I know that many of my readers can easily visit the State Library of NSW. Do you know about the collection there amassed by Dr Ben Haneman over the course of 30 years? He collected editions of Cervantes’ Don Quixote and gathered together over 1000 different editions of that great novel. The oldest was published in 1620 (translated by Thomas Shelton), and every other significant English translation is represented in the collection. The novel has been translated into more than 60 languages, so you can find the book in Finnish, Armenian, Japanese and French editions.
Artists have long been attracted by the foolish knight and his faithful squire, Sancho Panza, not to mention the bony horse Rozinante and Panza’s Dapple. There are many fabulously illustrated editions in the collection – from William Hogarth’s, to Salvador Dali’s. The novel also of course inspired other writers – Charlotte Lennox wrote The Female Quixote in 1752 – such works were also collected by Dr Haneman.
The collection was gifted to the State Library in 1997 and it lines the walls of the beautiful Friends’ Room. And what a wonderful ‘Friend’ to the library this generous collector was! Ben Haneman (1923 – 2001) was a doctor who had a passion for Spain, its literature and culture, and he firmly believed that Don Quixote is “a book central to living and being”. He was actually in the State Library in 2001 when he collapsed and was rushed to hospital. He died the following day without regaining consciousness – I think there are quite a few avid collectors who would like their last sight in life to be of books.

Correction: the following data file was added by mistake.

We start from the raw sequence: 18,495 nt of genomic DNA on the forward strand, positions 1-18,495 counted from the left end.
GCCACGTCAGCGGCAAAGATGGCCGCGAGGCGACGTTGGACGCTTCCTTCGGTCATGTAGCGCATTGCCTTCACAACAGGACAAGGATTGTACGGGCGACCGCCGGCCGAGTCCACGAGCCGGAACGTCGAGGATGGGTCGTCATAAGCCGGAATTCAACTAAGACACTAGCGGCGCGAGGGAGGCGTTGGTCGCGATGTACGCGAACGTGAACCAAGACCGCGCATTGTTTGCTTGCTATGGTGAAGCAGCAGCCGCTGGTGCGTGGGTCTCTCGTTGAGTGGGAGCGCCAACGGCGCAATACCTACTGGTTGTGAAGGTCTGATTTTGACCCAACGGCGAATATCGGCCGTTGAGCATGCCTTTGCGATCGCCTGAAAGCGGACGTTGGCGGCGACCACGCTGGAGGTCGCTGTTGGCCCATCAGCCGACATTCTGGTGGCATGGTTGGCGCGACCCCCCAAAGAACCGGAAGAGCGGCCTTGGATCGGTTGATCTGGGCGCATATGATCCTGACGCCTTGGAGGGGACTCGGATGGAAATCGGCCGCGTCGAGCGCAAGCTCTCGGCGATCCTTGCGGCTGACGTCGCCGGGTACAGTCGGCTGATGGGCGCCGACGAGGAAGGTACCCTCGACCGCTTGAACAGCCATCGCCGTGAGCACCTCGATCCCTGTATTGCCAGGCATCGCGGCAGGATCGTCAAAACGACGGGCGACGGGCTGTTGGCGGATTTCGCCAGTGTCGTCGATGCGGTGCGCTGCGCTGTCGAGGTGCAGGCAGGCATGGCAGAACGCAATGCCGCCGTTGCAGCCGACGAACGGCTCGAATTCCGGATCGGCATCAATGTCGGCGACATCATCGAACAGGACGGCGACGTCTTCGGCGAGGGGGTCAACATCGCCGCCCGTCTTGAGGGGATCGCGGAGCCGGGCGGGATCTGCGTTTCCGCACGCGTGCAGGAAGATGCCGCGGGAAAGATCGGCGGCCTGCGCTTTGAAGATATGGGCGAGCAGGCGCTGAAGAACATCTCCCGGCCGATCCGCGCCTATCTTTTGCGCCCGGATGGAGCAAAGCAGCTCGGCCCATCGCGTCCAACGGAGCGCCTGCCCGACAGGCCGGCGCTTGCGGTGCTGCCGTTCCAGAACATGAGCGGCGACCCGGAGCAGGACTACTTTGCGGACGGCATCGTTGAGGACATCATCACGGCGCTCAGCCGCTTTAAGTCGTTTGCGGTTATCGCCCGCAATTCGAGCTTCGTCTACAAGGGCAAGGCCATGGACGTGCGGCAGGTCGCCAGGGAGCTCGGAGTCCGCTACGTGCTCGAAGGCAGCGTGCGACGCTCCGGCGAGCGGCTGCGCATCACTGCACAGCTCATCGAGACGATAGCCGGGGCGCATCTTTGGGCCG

Have you seen his magnificent collection in the State Library Friends Room? Do you share a love of Cervantes’ novel or have any favourite artistic representations of Don Quixote? Share your thoughts by leaving a comment.